Trump considering Jones Act waiver for LNG, sources sayApr 24, 2019 04:52 PM
Proponents say the move would cut costs for Puerto Rico and ease the flow of gas to the Northeast
(WASHINGTON) — President Trump is considering waiving the Jones Act so foreign-flagged vessels can move liquefied natural gas (LNG) from American ports to Puerto Rico or the Northeast, according to people familiar with the deliberations, Bloomberg reported.
The issue was debated during an Oval Office meeting on Monday, following requests from Puerto Rico and pressure from oil industry leaders to ease the requirements, according to three people. Although top administration officials are divided on the issue, Trump is now leaning in favor of some kind of waiver, said two of the people, who asked for anonymity to discuss the private deliberations.
The move – which would be fought by U.S shipbuilding interests and their allies on Capitol Hill – has been promoted as essential to lower the cost of energy in Puerto Rico and ease the flow of American natural gas to the Northeast, where there aren’t enough pipelines to deliver the product from Pennsylvania.
But even inside the Trump administration, there are fierce defenders of the Jones Act, the 1920 law requiring that vessels moving cargo between two U.S. ports be U.S.-built, U.S.-owned and U.S.-crewed. That divide was apparent during Monday’s White House meeting, where Jones Act supporters included Trump trade adviser Peter Navarro and Transportation Secretary Elaine Chao. Larry Kudlow, the director of the National Economic Council, pushed for waiving the Jones Act.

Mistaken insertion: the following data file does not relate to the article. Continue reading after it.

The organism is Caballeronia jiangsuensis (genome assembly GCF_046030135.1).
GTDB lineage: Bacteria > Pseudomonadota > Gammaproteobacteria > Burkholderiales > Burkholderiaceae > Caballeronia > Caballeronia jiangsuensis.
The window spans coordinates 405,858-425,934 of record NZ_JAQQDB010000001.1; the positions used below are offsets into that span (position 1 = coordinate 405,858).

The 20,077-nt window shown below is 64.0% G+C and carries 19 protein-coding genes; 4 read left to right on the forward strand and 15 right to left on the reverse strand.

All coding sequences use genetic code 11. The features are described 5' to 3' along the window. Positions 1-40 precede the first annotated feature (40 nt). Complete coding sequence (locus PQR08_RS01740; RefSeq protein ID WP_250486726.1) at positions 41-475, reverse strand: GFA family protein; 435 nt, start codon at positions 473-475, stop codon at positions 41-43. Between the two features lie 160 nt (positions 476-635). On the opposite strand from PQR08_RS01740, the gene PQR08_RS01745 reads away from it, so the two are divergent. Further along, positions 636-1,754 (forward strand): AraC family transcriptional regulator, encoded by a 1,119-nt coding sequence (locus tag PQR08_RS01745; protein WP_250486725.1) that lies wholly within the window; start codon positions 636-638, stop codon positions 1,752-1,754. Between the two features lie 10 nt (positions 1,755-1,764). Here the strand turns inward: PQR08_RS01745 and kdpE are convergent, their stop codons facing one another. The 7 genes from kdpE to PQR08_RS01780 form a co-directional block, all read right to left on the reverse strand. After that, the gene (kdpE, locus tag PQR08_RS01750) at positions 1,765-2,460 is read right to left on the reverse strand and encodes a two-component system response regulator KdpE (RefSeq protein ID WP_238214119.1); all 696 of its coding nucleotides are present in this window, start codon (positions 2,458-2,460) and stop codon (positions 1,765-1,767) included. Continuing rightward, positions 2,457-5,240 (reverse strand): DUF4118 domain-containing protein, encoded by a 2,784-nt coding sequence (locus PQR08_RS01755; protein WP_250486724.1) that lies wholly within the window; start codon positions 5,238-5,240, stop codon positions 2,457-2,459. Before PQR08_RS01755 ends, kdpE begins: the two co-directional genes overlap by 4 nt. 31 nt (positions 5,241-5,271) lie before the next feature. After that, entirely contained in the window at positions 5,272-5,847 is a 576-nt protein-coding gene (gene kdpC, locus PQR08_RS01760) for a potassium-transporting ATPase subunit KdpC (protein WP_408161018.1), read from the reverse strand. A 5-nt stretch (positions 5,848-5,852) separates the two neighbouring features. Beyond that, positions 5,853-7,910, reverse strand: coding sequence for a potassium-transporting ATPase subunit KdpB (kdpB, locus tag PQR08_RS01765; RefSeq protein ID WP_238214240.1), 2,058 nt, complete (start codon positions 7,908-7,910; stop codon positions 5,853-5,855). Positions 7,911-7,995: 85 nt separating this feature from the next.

Trump faces increasing pressure to relax the shipping requirements. Puerto Rico is seeking a 10-year waiver to allow LNG to be delivered to the island on foreign-flagged vessels.
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The following is a statement from the American Maritime Partnership (AMP):
(WASHINGTON) — The American Maritime Partnership, the voice of the nation’s domestic maritime industry, on Tuesday released the following statement from AMP Chairman Matt Woodruff following recent media reports that speculated on President Trump’s support for the domestic maritime industry.
“The 650,000 Americans whose jobs depend on the domestic maritime industry would find it inconceivable that President Trump – who is committed to putting ‘America First,’ supporting U.S. jobs and manufacturing, and also just last month signed an executive order helping military veterans transition into the American maritime industry – would choose to favor foreign shipping interests over American workers. American maritime is the quintessential ‘America First’ industry and we are confident President Trump, who has championed and supported our American shipyards, mariners, and industrial base, would not start us down a path now that would cripple our national security.”Edit Module